Funny that I was talking about food distribution yesterday. Dinner's got to get to the table somehow, and, in NYC, all roads lead through the Hunts Point Terminal Market.
A Two Alarm Fire at Hunts Point Market yesterday afternoon was a top local story, as reported by the gothamist.com. The fire was brought under control pretty quickly and thankfully, no one was hurt. Two well-known meat distributors, Master Purveyors and Desola Provisions, may have damages exceeding tens of millions of dollars, though, as reported by a NYT article this morning. The main market is open today and the affected businesses hope to be back up and running later this week, according to NY1 news.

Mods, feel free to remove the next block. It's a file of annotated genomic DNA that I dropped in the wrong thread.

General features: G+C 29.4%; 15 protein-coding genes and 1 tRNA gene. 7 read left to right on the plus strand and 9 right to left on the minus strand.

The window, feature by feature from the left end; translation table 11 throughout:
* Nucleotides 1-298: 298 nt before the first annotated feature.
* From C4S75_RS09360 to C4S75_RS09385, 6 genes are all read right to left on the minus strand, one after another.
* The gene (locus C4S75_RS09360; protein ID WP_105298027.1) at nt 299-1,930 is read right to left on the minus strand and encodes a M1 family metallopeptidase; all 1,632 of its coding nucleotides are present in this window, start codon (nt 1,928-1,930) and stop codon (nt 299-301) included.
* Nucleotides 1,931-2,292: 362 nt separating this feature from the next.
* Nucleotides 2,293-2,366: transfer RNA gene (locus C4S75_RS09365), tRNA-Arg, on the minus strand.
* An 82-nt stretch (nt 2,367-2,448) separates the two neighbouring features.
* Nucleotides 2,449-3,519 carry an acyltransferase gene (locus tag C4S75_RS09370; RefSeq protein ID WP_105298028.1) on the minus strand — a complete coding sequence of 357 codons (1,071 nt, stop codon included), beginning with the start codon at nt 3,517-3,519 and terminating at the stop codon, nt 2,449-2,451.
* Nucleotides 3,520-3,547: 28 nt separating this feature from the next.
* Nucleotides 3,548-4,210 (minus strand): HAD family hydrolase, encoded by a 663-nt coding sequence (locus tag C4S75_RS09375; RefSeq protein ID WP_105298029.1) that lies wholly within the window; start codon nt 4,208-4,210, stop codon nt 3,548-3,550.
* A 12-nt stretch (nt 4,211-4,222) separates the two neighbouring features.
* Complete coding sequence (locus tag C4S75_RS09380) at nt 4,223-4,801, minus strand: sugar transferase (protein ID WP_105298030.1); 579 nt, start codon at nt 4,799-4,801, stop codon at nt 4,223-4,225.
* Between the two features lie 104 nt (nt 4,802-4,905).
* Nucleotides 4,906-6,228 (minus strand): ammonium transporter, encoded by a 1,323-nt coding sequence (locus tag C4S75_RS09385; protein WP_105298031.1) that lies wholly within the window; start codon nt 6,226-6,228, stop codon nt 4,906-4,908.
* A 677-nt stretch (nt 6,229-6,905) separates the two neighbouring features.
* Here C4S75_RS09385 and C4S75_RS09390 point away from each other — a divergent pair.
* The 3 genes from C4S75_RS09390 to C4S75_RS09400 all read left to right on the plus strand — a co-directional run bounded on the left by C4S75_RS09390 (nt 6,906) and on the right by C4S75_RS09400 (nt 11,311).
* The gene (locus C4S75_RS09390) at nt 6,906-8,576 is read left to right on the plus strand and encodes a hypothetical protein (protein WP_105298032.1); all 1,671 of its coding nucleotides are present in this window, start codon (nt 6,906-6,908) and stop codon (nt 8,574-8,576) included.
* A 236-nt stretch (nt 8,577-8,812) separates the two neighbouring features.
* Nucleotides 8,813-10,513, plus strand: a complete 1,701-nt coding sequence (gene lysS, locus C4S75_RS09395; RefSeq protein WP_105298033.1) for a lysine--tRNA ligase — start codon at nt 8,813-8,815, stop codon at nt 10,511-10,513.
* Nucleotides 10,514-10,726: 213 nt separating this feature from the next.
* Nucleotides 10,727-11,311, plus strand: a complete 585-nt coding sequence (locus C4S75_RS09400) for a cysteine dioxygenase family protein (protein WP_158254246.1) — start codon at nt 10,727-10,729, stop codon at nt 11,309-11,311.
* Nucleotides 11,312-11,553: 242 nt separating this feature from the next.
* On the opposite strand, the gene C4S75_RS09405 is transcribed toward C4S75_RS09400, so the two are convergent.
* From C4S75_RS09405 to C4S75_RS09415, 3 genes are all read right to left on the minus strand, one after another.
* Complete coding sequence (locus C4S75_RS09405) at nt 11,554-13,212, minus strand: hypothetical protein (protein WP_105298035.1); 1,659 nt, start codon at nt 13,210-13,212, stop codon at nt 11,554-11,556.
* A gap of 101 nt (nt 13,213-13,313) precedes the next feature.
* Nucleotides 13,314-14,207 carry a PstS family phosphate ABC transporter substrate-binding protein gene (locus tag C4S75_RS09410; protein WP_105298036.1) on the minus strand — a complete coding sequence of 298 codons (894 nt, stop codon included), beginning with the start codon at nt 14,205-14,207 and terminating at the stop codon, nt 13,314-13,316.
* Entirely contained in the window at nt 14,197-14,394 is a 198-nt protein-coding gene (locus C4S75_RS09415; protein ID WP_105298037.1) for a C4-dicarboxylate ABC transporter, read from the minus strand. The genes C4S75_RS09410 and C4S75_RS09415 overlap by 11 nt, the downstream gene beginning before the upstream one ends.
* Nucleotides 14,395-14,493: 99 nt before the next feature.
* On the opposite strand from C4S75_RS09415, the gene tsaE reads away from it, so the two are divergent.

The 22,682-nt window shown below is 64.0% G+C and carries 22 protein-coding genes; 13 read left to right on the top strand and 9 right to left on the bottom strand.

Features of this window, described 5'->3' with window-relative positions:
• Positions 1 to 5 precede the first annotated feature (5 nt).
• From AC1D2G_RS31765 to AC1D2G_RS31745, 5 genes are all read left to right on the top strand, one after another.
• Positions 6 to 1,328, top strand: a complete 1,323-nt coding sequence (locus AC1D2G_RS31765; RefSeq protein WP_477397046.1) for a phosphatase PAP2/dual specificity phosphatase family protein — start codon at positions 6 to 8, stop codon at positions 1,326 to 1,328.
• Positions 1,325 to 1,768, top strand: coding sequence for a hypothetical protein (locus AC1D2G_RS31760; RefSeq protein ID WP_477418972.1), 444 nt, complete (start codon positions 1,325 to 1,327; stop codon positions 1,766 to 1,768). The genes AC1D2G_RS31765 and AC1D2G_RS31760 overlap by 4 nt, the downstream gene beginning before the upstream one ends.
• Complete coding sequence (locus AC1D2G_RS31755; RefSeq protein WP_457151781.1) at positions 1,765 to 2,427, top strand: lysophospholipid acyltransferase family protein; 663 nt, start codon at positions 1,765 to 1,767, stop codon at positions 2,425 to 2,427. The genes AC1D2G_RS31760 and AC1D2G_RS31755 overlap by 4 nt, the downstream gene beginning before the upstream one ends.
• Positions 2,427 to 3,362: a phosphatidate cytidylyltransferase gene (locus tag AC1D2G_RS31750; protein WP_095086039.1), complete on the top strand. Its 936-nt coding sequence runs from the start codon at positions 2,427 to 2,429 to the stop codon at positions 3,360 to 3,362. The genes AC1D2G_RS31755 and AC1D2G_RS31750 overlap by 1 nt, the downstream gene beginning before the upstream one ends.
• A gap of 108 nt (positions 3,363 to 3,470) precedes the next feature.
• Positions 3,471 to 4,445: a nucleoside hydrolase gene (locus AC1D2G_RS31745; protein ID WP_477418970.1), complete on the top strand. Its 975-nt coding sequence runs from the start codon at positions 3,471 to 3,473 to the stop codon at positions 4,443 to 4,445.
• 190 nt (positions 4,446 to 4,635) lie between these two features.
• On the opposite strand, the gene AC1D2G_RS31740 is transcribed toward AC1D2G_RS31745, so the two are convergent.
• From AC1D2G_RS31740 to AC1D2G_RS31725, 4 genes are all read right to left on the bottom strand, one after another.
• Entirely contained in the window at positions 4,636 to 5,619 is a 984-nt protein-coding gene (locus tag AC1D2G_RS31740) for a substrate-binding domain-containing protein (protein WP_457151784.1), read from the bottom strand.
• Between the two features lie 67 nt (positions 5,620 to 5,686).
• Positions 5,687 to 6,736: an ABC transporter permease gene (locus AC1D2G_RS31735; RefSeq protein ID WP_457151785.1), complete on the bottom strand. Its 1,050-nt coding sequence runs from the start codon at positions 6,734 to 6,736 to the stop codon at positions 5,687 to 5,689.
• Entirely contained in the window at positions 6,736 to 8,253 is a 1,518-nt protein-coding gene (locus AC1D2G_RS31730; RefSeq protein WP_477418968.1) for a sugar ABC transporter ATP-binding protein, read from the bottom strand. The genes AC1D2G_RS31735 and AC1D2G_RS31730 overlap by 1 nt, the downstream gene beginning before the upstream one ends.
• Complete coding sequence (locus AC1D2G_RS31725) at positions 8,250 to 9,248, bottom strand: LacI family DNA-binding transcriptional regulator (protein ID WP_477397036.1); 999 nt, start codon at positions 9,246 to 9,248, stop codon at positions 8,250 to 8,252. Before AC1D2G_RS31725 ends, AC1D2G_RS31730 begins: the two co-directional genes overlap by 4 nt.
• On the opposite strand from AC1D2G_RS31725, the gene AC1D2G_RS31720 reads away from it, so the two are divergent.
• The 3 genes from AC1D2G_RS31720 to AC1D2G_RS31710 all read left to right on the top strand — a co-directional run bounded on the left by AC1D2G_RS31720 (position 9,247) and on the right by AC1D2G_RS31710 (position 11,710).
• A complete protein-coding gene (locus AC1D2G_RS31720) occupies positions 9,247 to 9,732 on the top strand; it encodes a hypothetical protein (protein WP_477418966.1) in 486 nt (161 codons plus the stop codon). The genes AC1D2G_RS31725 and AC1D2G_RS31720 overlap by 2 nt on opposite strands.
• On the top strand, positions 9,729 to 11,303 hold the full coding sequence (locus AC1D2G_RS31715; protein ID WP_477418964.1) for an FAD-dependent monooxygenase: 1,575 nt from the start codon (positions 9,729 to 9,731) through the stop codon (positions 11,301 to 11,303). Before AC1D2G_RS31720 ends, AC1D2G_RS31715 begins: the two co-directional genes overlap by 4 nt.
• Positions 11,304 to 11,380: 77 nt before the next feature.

Hunts Point Market is the main entry for all of NYC's food. Fresh fruit, vegetables, meat, and fish all come in through this common point, which is a 60-acre complex in the Bronx. The city closed down the Fulton Fish Market, formerly located at South Street Seaport, several years ago in an effort to modernize and to eliminate mob influence in the market. The Hunts Point Produce Cooperative alone has revenues exceed $1.5 billion annually, more than any other produce market in the world. On their website, you can click through the Fruit, Herb, Vegetable, and Asian Specialty Reports to see what's available and to see cryptic notes on why green beans might be expensive this week.
Luckily this fire was a relatively minor incident. I have always been amazed that food is delivered so efficiently in the city. Never in my time here have I seen a serious food shortage, not in blizzards, not after 9/11, never. I can always get milk at the bodega. (Or one of the five within a block's walk.) Growing up in Florida, on the other hand, I often remember store shelves being totally decimated in the days before and after a hurricane. Something's got to be working.
Update on Fire: NYT, 02.13.08